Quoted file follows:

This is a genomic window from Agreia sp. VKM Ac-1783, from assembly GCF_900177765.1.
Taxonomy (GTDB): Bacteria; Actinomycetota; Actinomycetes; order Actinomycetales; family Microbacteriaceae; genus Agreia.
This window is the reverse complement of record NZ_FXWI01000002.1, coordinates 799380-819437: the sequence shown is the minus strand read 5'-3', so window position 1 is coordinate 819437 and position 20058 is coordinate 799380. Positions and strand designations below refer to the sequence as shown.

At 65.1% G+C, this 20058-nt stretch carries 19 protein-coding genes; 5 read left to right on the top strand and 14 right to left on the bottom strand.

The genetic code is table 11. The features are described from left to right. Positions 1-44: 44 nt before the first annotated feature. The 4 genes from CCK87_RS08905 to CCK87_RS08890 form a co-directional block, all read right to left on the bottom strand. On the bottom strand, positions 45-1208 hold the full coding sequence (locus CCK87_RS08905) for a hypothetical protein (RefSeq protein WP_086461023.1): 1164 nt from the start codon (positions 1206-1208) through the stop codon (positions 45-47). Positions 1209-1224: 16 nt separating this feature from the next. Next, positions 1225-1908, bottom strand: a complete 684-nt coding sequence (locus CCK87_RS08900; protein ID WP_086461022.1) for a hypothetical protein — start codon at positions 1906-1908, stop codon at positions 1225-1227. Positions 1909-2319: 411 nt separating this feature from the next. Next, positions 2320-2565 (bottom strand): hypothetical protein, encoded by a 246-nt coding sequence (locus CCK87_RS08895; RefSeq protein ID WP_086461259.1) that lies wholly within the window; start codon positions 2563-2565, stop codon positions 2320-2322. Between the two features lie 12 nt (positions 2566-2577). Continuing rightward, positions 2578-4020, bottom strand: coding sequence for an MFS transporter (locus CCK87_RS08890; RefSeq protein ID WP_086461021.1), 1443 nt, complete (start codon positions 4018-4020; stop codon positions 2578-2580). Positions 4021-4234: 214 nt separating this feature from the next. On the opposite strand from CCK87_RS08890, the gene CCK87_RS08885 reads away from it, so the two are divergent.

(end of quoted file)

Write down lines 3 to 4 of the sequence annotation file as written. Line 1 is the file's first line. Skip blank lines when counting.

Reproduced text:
This window is the reverse complement of record NZ_FXWI01000002.1, coordinates 799380-819437: the sequence shown is the minus strand read 5'-3', so window position 1 is coordinate 819437 and position 20058 is coordinate 799380. Positions and strand designations below refer to the sequence as shown.

At 65.1% G+C, this 20058-nt stretch carries 19 protein-coding genes; 5 read left to right on the top strand and 14 right to left on the bottom strand.